Based on his current form, it will take plenty going sideways for Orioles left-hander Richard Bleier to pitch himself off the team's Opening Day roster and out of his current bullpen role this spring.
Yet based on how he's doing it, with his unremarkable velocity and effortlessly deceptive delivery, spring training games seemingly don’t present a clear path for him to earn a larger role, either. How can he overwhelm to the extent required?
Bleier, who turns 31 in April, can only continue to pitch like himself, which — luckily for him — is exactly what manager Buck Showalter is looking for.
"It's just a continuation of what [he did] very quietly," Showalter said. "He had that much success over a long period of time. Really, two years of getting after it.
"Then you start watching and really bearing down in spring — what is he doing? Why is this happening? He's got a lot of deception in his delivery. He moves the ball on both sides of the plate, mixing pitches, and they all look the same. Guys just don't see the ball well off him. They see a lot of weak contact."
Bleier, along with reliever-turned-starter Miguel Castro, were co-champions of last year's game of musical bullpen chairs for the Orioles. As it stands, especially with a vacated bullpen spot for the first two months of the season with closer Zach Britton out with an Achilles injury and Castro likely ticketed for the rotation, Bleier's inclusion in an Opening Day bullpen with Brad Brach, Mychal Givens, and Darren O'Day seems a near-certainty.
That would be buoyed by his spring so far, in which he's allowed one hit in three scoreless innings with one strikeout, but also helped by his track record. The Orioles lacked a left-handed specialist for most of last season, but Bleier’s sneaky sinker helped him post a 1.99 ERA. All that can determine whether it was a statistical anomaly will be for it to happen again.
His ground-ball rate (68.8 percent) was second best in baseball among the 155 qualified relievers in the majors last season, but his strikeout rate of 3.69 per nine innings was last among that group.
That pitch-to-contact philosophy relies heavily on the defense behind him, so there's a chance his major league success could disappear. By fielding-independent pitching, which calculates an ERA replica based on a pitcher's walks, strikeouts and home runs allowed while assuming he plays before a league-average defense, was 4.37 — a figure that tells a much different story than Bleier's reality.
"It's just the way I pitch," Bleier said. "I've always pitched to contact, and thankfully my fastball has always had sink to it. I have an idea of how to pitch and how to keep the ball on the ground and how to manage an inning. Depending on the situation and the score and who's up and stuff like that. I think that I learned a lot last year and I'm kind of still learning and carrying it into this year."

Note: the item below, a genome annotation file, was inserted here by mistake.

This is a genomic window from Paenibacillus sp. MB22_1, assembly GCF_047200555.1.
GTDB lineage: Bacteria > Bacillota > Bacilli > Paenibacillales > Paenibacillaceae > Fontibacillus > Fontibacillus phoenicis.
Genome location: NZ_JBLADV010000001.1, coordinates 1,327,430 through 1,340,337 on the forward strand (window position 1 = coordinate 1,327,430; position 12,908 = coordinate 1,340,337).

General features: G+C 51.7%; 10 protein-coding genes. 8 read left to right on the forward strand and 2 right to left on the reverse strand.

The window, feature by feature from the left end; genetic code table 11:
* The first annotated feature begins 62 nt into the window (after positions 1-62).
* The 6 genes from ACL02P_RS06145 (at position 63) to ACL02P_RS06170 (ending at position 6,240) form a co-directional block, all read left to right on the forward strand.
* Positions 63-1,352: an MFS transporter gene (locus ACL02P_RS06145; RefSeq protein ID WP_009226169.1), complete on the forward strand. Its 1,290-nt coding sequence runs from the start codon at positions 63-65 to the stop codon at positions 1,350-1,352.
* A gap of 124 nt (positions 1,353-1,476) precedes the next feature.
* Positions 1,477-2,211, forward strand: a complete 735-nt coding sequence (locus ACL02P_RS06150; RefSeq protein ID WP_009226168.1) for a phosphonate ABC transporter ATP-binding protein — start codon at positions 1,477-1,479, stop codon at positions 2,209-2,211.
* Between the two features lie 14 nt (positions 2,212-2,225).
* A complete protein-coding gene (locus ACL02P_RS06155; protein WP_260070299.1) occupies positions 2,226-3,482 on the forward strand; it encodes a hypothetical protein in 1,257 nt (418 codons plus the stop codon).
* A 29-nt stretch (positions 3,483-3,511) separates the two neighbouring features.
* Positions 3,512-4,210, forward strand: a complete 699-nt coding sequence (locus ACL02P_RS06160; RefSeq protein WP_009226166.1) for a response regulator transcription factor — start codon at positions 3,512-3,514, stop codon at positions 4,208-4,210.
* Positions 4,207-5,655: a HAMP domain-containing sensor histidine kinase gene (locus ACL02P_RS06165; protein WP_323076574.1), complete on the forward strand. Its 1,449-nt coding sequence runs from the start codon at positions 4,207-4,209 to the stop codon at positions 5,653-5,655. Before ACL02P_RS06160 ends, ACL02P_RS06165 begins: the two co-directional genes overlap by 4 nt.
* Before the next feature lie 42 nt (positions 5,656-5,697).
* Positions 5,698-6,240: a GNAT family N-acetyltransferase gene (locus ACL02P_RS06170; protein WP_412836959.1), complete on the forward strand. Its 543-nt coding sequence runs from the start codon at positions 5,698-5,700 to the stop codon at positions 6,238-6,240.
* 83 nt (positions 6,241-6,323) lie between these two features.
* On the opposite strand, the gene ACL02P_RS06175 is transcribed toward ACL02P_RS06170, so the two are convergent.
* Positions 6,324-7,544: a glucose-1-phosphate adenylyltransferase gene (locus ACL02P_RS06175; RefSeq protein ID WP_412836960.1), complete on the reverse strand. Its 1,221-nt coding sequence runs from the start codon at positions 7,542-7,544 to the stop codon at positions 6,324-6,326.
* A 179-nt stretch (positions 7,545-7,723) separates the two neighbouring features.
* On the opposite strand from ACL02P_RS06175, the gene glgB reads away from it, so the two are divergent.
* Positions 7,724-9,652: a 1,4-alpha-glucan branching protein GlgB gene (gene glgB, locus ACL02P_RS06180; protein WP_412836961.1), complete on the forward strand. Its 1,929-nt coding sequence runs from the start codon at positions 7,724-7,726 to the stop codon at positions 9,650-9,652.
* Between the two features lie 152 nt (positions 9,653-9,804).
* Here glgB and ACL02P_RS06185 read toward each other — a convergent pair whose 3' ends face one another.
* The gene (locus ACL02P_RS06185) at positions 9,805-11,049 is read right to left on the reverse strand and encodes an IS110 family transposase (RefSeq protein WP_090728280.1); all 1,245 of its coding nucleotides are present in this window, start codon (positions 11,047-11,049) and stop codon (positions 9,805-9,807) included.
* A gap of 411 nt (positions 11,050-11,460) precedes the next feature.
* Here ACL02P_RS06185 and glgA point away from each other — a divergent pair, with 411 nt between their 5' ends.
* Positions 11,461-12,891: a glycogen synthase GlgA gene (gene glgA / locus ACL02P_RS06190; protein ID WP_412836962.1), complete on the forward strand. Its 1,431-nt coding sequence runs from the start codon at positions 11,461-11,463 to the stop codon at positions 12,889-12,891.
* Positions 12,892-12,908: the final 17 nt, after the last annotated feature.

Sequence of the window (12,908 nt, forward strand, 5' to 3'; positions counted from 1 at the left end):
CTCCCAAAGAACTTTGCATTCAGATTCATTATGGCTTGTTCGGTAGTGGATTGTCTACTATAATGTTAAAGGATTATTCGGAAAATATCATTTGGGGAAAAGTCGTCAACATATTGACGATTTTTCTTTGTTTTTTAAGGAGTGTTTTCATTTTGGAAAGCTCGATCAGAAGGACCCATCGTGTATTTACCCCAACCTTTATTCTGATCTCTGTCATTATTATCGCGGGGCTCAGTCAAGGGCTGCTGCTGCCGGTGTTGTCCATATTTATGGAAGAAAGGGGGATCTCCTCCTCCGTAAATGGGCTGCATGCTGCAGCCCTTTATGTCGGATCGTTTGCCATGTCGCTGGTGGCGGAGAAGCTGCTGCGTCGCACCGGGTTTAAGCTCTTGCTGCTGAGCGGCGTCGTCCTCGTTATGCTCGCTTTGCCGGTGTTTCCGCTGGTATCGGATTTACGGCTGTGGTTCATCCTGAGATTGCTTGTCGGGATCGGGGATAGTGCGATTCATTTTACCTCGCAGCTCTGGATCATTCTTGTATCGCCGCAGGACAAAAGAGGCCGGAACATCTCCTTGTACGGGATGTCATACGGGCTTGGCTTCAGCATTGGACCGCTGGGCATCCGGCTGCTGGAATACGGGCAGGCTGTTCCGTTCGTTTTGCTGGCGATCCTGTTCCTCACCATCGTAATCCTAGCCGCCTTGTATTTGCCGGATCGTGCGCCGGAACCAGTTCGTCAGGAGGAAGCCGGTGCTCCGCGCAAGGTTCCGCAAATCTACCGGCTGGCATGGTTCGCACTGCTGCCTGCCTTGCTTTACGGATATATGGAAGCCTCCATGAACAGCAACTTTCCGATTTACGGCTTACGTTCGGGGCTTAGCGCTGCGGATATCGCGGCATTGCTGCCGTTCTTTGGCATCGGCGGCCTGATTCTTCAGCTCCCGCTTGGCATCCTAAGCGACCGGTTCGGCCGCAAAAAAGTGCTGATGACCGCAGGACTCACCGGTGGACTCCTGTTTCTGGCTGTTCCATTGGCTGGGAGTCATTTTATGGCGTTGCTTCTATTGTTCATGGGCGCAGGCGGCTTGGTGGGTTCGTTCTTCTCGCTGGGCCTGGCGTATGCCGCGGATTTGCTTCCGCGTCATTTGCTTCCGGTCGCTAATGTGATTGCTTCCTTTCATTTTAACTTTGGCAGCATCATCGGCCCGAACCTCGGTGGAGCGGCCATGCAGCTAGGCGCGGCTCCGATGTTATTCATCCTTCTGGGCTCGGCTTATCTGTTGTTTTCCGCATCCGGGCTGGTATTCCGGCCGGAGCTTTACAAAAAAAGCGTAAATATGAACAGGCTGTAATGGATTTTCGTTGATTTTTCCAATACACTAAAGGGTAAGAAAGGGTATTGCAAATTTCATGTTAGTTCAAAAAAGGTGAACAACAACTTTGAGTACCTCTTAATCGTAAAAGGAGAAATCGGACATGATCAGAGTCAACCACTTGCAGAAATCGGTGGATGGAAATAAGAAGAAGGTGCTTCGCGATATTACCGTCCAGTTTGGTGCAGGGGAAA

One of the things experience has taught Bleier is why he might not get the same attention when he does things versus those who throw harder. His teammate, Britton, is a ground-ball machine, but adds in a batter-per-inning strikeout rate at his best to make him one of the game's top relievers. Same goes for southpaw Scott Alexander, who was the only reliever with a better ground-ball rate than Bleier among relievers last year. He throws 93 mph sinkers and misses bats, so the Los Angeles Dodgers acquired him from the rebuilding Kansas City Royals in January.
But where velocity and missing bats might be valued above all else in most cases, Bleier said the end result is his main concern. Just 10 of 45 inherited runners scored on him last season (22.2 percent, compared with the league average of 29 percent), and as the team's long reliever, he inherited his share of difficult spots.
"I think it comes down to, especially if you're a reliever, if you can leave runners on base — inherited runners, stranded runners — it doesn’t really matter how," Bleier said. "The idea is with less than two outs and runners in scoring position, you need strikeouts. I think I proved a little bit last year that's not necessarily true. I came in in situations with second and third, no outs multiple times and stranded both of them with no strikeouts, or one strikeout, or whatever. I think that it just comes down to getting the job done any way."
Showalter has indeed come around to how Bleier does things, however unconventional it is.
"I think through it, he'll go 2-0, 3-1, and if you didn't know him [you worry] — but now it's just kind of Richard," Showalter said. "It's assume the position, and you're going to like the body of work of that inning when it's all said and done. What makes him different is what makes him unique. Who's like him? And that's why it's good. There's a lot of things like that where you say this guy's not typical, but every once in a while there's an exception. He is who he is and he's kind of like Zach — he's always a pitch away from getting out of the inning."